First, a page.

China has ordered a further clampdown on excessive bank lending to ensure credit has not illegally entered the stock or property markets as two surveys on Monday showed the mounting challenges faced by policymakers.
China made a strong start to the year, according to January purchasing manager indexes (PMIs) that showed the economy runs a greater risk of growing too quickly, not too slowly, with rising input and output prices pointing to greater inflationary pressures.
Worries that the government, emboldened by the robust growth and wary of price pressures, will act more aggressively to tighten monetary conditions weighed on the benchmark Shanghai Composite Index, which fell to its lowest close in more than three months.
If more forceful measures are not implemented to control credit expansion, we will likely see considerable upside risks, Yu Song and Helen Qiao, Goldman Sachs economists in Hong Kong, said in a note.
Authorities ordered banks to slow, and in some cases, to halt loan approvals for the rest of January to try to control unruly lenders which provided 1.1 trillion yuan in credit, or 15 percent of the full-year target, in the first two weeks of the month.
In the latest move, the China Banking Regulatory Commission (CBRC) ordered lenders to conduct checks on whether any loans had been used for improper purposes, a banking source told Reuters on Monday.
If so, the loans must be withdrawn within a certain period, said the source, who had seen the relevant notice from the regulator. He did not want to be identified.
But for all the tremors that the government's gradual tightening has provoked in global markets, China's two PMIs for January showed an economy that is growing strongly.
The official PMI eased from a 20-month high in December but remained firmly in expansionary territory, while an index derived from a companion poll by HSBC scaled an all-time high.
The reports, which are important leading indicators, both offered evidence of increasing cost pressures.
Industrial activity continues to accelerate, implying stronger GDP growth in the first quarter. But rising input and output prices also point to greater inflationary pressure, which will likely prompt more tightening measures in the coming months, said Qu Hongbin, chief economist for China at HSBC.
China might increase interest rates once consumer inflation exceeds the one-year benchmark deposit rate of 2.25 percent, Ba Shusong, a prominent government adviser, told Reuters. Consumer prices rose 1.9 percent in the year to December.
But in an illustration of the uncertainty surrounding Chinese policy at this juncture, a central bank researcher suggested that tightening could take the form of stiffer reserve requirements rather than higher interest rates.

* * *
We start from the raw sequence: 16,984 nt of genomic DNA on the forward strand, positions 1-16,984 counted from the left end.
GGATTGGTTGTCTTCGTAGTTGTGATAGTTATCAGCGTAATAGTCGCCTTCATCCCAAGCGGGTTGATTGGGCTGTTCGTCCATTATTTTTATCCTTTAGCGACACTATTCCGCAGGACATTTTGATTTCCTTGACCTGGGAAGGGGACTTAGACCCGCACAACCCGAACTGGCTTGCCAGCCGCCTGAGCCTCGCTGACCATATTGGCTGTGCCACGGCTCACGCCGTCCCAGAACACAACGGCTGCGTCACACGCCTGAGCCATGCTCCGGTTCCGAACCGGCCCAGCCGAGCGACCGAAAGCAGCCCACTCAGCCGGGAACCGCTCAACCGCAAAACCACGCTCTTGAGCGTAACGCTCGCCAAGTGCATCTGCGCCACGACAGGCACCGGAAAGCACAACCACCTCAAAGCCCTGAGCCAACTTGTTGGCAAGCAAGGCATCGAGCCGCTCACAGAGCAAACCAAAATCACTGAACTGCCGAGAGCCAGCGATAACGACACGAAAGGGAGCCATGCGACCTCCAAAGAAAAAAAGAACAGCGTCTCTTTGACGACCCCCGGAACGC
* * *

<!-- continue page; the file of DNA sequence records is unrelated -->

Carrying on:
A half-point increase in required reserves that took effect on January 18 locked up 300 billion yuan. World markets tumbled in response to the tightening, which occurred much earlier than investors had expected.
Whether China will increase interest rates or not will be decided by the price situation, and prices in the first quarter won't be too high, Jiao Jinpu, deputy head of the central bank's postgraduate school, told the official China Securities Journal.
In a sign of China's ability to also use more direct administrative controls, official media reported that there had been a sharp slowdown in lending in the last 10 days of January after regulators ordered banks to pull in their horns.
Banks loaned 1.1 trillion yuan in the first half of January, according to bankers familiar with the central bank; by January 19, the total had reached 1.45 trillion yuan, local media reported.
But for the whole of January net new lending was less than 1.6 trillion yuan ($234 billion), the official Economic Information Daily reported, without giving its source. The People's Bank of China releases official data next week.
Beijing's loan quota for all of 2010 is 7.5 trillion yuan.
Until recently, Chinese policymakers had bent all their efforts on pulling the world's third-largest economy out of a downturn induced by the global financial crisis.
The message from Monday's surveys of purchasing managers was that, with the economy now back at cruising speed after growing 10.7 percent in the fourth quarter from a year earlier, Beijing is now justified in paying more attention to rising prices.
Nevertheless, Fan Gang, an adviser on the central bank's monetary policy committee, sounded an optimistic note on inflation, saying that manufacturing over-capacity and an ample food supply would restrain price pressures.
I would say the real worry for the China economy now is asset bubbles, he said.
Export orders were also strong in both PMI reports, suggesting an improvement in global demand going into 2010.
HSBC's PMI rose to a record high of 57.4 in January from 56.1 in December, while China's official PMI fell to 55.8 from 56.6.
It was the first month-on-month deterioration in the official index since May 2009, but it remained firmly above the threshold of 50 that demarcates expansion from contraction.
(Additional reporting by Victoria Bi, Farah Master, Simon Rabinovitch and Zhou Xin)